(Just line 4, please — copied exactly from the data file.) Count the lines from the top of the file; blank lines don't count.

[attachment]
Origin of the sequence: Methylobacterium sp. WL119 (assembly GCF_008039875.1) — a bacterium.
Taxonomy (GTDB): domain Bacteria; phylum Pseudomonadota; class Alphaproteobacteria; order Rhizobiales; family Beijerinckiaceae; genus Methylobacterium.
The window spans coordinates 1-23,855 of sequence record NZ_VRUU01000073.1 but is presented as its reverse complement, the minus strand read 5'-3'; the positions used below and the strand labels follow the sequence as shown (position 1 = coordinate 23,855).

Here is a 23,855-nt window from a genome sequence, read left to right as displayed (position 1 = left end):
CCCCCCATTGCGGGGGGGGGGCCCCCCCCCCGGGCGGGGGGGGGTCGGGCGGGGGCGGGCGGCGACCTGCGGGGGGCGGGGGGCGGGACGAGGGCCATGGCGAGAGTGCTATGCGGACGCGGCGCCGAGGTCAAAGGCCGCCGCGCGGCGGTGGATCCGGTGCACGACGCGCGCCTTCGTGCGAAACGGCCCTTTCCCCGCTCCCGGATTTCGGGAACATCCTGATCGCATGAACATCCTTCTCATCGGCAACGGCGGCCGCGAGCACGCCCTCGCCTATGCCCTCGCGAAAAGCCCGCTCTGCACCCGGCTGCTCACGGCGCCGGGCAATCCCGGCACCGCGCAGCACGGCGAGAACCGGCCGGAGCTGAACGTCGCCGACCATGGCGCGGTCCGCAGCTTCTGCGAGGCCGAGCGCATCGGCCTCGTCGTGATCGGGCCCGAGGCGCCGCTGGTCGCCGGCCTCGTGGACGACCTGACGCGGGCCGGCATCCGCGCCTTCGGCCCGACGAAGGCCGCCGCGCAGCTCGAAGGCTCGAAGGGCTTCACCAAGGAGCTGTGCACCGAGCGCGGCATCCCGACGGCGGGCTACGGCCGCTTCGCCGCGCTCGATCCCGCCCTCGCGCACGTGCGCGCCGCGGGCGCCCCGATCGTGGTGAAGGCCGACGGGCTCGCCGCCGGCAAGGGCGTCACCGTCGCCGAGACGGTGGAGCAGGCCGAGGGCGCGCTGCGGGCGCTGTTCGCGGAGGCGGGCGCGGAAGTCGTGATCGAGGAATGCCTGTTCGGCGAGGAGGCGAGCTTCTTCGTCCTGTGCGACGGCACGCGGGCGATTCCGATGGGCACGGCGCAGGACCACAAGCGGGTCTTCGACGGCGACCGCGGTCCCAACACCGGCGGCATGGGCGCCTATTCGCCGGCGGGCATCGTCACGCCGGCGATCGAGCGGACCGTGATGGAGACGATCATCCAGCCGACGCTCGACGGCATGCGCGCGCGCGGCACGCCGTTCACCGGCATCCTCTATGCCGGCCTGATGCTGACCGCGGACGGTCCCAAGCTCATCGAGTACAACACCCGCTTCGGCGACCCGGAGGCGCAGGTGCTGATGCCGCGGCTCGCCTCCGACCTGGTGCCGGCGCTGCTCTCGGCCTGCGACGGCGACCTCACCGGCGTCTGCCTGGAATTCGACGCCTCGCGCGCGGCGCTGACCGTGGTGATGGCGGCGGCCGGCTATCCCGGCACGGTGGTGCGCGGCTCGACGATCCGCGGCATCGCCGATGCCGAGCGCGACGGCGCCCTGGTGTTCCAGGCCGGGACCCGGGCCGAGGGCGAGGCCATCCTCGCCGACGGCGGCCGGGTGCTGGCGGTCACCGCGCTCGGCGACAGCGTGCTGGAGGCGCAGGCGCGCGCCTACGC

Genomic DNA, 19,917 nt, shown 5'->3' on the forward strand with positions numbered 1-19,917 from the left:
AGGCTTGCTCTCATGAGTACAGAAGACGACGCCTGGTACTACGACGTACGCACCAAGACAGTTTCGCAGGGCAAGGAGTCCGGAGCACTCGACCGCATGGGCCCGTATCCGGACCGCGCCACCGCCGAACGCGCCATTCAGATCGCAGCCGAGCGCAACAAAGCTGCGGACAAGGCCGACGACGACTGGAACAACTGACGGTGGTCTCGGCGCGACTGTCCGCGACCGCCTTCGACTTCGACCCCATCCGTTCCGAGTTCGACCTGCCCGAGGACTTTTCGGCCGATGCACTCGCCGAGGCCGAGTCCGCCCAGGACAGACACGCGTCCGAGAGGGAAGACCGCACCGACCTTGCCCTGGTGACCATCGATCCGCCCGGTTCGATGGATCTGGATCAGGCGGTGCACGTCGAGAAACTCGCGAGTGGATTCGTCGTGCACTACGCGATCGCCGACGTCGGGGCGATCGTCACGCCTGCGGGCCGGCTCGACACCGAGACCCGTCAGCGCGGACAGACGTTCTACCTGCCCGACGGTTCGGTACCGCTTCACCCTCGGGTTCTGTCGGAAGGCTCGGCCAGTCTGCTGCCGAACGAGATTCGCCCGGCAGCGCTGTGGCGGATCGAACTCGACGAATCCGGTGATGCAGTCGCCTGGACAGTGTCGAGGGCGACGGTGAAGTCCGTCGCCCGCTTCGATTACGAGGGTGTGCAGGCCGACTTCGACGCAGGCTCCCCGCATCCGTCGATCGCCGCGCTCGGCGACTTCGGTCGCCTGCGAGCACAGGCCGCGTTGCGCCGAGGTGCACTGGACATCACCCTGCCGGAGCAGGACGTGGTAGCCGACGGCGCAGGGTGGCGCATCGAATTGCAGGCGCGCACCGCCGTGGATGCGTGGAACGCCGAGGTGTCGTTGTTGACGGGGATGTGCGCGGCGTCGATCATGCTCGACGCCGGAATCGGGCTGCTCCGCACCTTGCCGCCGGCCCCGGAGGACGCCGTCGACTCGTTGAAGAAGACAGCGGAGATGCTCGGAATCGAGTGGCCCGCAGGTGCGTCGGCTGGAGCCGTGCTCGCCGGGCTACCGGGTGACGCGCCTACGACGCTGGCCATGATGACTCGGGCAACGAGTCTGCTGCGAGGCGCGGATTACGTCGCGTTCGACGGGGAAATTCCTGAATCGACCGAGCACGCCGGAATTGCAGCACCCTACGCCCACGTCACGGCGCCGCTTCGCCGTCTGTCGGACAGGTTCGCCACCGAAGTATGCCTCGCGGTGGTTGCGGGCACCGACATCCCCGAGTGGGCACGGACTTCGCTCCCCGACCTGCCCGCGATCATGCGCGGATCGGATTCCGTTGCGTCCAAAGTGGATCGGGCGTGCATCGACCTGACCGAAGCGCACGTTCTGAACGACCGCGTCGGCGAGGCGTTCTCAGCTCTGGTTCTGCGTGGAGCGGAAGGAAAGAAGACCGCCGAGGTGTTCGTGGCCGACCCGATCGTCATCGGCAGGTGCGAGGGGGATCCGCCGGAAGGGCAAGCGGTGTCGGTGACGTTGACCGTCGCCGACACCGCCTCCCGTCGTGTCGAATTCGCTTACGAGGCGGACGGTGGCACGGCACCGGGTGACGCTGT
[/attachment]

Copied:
Here is a 23,855-nt window from a genome sequence, read left to right as displayed (position 1 = left end):